Five cities, Tobata, Yahata, Kokura, Wakamatsu and Moji, merged into a large-scale city called ‘Kitakyushu City’ located in the northernmost of Kyushu region as the government-designated ordinance city in 1963 (Showa 38). These five cities were famous for new and heavy industries represented by the production of coal and steel and their related businesses in the 1890s, the middle of the Meiji Period. The necessity of merging these cities into one large-scale city in order to accomplish more effective operations and marketing had been advocated until 1963. Actual merger movements were actively held three times before and after the Second World War—in 1934 (Showa 9), 1944 (Showa 19) and 1947 (Showa 22). However, these movements, which were promoted under the leadership of the central and local governments, were not well received by the citizens, and all three of these movements disappeared within a few years.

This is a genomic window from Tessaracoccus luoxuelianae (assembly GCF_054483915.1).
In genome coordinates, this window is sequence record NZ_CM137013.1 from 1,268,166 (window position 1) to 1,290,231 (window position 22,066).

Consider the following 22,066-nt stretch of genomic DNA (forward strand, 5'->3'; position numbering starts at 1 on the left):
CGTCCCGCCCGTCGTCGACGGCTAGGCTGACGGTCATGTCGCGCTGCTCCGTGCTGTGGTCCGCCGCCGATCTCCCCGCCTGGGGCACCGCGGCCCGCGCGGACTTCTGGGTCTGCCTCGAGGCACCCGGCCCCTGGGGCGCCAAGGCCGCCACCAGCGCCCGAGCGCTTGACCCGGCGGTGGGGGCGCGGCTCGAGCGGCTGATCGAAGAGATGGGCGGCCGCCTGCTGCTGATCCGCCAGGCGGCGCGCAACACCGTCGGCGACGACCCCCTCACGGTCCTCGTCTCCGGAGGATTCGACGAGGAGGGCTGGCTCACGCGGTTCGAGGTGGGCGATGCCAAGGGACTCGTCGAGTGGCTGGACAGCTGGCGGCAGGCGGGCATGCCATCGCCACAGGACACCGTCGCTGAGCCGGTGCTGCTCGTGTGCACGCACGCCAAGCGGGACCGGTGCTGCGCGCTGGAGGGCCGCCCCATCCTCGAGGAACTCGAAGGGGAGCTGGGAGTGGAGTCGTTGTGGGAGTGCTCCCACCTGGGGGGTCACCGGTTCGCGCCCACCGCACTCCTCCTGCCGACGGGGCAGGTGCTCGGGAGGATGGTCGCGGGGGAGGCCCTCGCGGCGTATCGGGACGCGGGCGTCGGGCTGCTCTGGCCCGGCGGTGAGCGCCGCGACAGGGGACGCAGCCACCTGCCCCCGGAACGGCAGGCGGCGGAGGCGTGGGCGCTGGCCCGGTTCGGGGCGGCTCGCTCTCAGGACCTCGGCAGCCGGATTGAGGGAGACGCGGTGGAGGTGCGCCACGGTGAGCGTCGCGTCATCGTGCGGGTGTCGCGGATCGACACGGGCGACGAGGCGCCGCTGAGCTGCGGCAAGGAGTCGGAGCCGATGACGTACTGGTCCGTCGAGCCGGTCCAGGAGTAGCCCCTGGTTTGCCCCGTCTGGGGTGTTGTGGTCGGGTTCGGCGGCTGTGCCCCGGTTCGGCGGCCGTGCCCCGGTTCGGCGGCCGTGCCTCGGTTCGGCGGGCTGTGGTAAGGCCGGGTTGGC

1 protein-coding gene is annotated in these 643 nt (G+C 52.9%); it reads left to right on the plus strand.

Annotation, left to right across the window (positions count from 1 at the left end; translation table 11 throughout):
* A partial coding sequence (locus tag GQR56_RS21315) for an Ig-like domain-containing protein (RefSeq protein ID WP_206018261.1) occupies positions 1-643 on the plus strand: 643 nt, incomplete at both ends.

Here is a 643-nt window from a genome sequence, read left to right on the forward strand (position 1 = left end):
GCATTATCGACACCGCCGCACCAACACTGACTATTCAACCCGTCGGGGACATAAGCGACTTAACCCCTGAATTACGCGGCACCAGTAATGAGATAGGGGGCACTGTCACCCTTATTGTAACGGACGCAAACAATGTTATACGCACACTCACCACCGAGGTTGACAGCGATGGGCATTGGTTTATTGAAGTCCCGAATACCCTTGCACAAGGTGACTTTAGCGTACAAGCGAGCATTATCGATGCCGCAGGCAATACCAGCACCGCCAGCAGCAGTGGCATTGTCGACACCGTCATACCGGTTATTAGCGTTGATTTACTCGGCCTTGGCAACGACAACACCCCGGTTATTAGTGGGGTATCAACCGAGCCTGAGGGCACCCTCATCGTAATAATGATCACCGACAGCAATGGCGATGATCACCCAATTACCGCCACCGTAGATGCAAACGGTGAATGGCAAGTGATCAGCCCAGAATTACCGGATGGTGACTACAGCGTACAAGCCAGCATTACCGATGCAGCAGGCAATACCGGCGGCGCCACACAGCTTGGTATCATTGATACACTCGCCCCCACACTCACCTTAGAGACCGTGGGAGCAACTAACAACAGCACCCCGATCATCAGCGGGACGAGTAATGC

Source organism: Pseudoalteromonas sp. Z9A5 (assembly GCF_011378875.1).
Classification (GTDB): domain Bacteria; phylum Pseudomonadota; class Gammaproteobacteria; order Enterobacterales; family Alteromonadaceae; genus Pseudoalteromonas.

The new movements for the large-scale merger of these five cities took place along with the high economic growth of Japan in about 1960 (Showa 35). Unlike the past movements, all mayors and other leaders of the five cities took initiatives and a great number of citizens supported them in democratic and cooperative ways. As a matter of fact, they faced many difficulties in administrative procedures in those five municipal councils, and coordination among the municipal council members took time. However, on February 10, 1963 (Showa 38), all five cities merged into ‘Kitakyushu City’ at last. It was exceptionally rare in the world that five independent municipalities merged into one large-scale city of one million people on an equal footing. In April 1964, UN dispatched an investigation team to ‘Kitakyushu City’ in order to study the situation. As for the city name, although ‘Saikyo City’ ranked first in the ballot, ‘Kitakyushu City’ was officially adopted. Please note that Kitakyushu City currently consists of seven wards and not five.